Open Access. Powered by Scholars. Published by Universities.®

Education Commons

Open Access. Powered by Scholars. Published by Universities.®

Articles 1 - 15 of 15

Full-Text Articles in Education

Defined Contribution Plans And The Challenge Of Financial Illiteracy, Jill E. Fisch, Annamaria Lusardi, Andrea Hasler Jan 2020

Defined Contribution Plans And The Challenge Of Financial Illiteracy, Jill E. Fisch, Annamaria Lusardi, Andrea Hasler

Faculty Scholarship at Penn Law

Retirement investing in the United States has changed dramatically. The classic defined-benefit (DB) plan has largely been replaced by the defined contribution (DC) plan. With the latter, individual employees’ decisions about how much to save for retirement and how to invest those savings determine the benefits available upon retirement.

We analyze data from the 2015 National Financial Capability Study to show that people whose only exposure to investment decisions is by virtue of their participation in an employer-sponsored 401(k) plan are poorly equipped to make sound investment decisions. Specifically, they suffer from higher levels of financial illiteracy than other ...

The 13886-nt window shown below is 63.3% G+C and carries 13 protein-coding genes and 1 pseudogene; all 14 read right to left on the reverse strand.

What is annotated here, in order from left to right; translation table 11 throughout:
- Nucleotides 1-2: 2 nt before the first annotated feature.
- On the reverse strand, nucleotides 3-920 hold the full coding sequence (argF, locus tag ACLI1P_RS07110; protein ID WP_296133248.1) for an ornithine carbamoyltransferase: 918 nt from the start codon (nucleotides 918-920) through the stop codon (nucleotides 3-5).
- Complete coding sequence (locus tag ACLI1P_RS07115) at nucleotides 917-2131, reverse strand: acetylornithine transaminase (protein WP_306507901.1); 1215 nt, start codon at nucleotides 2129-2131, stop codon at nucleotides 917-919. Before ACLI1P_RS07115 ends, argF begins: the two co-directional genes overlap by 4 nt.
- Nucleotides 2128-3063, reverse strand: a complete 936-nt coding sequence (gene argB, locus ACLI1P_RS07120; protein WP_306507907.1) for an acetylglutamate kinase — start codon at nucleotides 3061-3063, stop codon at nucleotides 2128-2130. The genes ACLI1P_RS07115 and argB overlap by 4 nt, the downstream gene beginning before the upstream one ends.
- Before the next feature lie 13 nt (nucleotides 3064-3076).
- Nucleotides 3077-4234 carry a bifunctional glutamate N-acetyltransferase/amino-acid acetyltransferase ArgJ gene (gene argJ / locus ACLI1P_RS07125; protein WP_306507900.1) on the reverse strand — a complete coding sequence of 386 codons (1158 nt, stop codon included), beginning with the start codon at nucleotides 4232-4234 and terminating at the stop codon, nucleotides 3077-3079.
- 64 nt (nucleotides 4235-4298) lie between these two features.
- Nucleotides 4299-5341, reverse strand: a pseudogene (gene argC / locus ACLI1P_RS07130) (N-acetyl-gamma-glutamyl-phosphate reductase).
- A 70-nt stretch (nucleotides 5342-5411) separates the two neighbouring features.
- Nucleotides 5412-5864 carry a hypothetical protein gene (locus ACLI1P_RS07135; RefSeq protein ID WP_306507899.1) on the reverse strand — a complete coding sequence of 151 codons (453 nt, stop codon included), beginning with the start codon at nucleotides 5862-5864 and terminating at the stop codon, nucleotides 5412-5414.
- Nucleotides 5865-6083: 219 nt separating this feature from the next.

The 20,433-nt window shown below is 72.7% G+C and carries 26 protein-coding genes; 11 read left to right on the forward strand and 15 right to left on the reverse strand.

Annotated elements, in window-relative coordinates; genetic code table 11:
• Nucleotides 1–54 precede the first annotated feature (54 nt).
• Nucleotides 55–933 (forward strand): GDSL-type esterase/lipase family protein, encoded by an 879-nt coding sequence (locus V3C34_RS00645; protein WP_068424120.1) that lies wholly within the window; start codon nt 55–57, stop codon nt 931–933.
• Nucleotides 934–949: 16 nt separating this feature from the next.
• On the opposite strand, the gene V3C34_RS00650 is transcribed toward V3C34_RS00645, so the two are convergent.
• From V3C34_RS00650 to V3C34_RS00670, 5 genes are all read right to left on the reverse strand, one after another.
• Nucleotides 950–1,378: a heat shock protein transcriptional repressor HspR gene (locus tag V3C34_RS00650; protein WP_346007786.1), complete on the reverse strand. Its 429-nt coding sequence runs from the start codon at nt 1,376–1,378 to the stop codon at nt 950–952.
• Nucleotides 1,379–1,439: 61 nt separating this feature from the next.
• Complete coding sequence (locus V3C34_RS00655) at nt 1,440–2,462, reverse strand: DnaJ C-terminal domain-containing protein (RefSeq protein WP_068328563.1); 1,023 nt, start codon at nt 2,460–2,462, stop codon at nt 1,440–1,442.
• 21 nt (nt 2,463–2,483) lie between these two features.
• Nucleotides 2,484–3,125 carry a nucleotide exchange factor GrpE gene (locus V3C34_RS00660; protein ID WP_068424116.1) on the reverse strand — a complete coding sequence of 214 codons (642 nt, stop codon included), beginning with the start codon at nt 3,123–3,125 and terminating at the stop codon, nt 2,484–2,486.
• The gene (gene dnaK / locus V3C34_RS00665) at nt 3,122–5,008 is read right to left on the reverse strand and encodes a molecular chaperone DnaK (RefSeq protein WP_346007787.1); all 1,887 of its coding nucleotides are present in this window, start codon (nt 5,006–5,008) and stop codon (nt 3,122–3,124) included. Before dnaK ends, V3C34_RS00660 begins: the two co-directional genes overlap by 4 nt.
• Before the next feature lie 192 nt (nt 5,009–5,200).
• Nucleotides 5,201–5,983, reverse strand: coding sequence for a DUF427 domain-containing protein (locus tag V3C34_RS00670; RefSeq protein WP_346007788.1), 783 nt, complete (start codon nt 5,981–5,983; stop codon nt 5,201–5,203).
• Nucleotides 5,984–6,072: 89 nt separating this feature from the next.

Reviewing Inter Partes Review Five Years In: The View From University Technology Transfer Offices, Cynthia L. Dahl Jan 2020

Reviewing Inter Partes Review Five Years In: The View From University Technology Transfer Offices, Cynthia L. Dahl

Faculty Scholarship at Penn Law

With the implementation of the inter partes review (IPR) proceeding under the America Invents Act in 2012, university technology transfer offices (TTOS) were worried that the value of their patents might be irreparably harmed. With IPR proceedings making patent challenges easy, relatively inexpensive, and a threat extending over the lifetime of a patent, TTOs wondered if IPRs might do nothing short of undermining their licensing business model.